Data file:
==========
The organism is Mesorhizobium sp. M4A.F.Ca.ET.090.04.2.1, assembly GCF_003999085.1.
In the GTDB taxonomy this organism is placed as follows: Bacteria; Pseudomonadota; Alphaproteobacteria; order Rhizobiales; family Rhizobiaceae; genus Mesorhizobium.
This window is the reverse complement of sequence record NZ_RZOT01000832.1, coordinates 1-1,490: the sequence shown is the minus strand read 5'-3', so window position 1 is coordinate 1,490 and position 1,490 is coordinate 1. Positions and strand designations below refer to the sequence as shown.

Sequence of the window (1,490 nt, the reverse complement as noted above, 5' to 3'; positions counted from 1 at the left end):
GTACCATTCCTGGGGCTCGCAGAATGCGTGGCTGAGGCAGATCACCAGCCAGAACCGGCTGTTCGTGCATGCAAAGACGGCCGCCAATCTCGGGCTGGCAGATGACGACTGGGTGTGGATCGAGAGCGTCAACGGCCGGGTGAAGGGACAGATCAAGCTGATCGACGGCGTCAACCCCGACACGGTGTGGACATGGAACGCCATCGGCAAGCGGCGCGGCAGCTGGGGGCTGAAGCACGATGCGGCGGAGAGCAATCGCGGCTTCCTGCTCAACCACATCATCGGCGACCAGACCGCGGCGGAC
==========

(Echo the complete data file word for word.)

The organism is Mesorhizobium sp. M4A.F.Ca.ET.090.04.2.1, assembly GCF_003999085.1.
In the GTDB taxonomy this organism is placed as follows: Bacteria; Pseudomonadota; Alphaproteobacteria; order Rhizobiales; family Rhizobiaceae; genus Mesorhizobium.
This window is the reverse complement of sequence record NZ_RZOT01000832.1, coordinates 1-1,490: the sequence shown is the minus strand read 5'-3', so window position 1 is coordinate 1,490 and position 1,490 is coordinate 1. Positions and strand designations below refer to the sequence as shown.

Sequence of the window (1,490 nt, the reverse complement as noted above, 5' to 3'; positions counted from 1 at the left end):
GTACCATTCCTGGGGCTCGCAGAATGCGTGGCTGAGGCAGATCACCAGCCAGAACCGGCTGTTCGTGCATGCAAAGACGGCCGCCAATCTCGGGCTGGCAGATGACGACTGGGTGTGGATCGAGAGCGTCAACGGCCGGGTGAAGGGACAGATCAAGCTGATCGACGGCGTCAACCCCGACACGGTGTGGACATGGAACGCCATCGGCAAGCGGCGCGGCAGCTGGGGGCTGAAGCACGATGCGGCGGAGAGCAATCGCGGCTTCCTGCTCAACCACATCATCGGCGACCAGACCGCGGCGGAC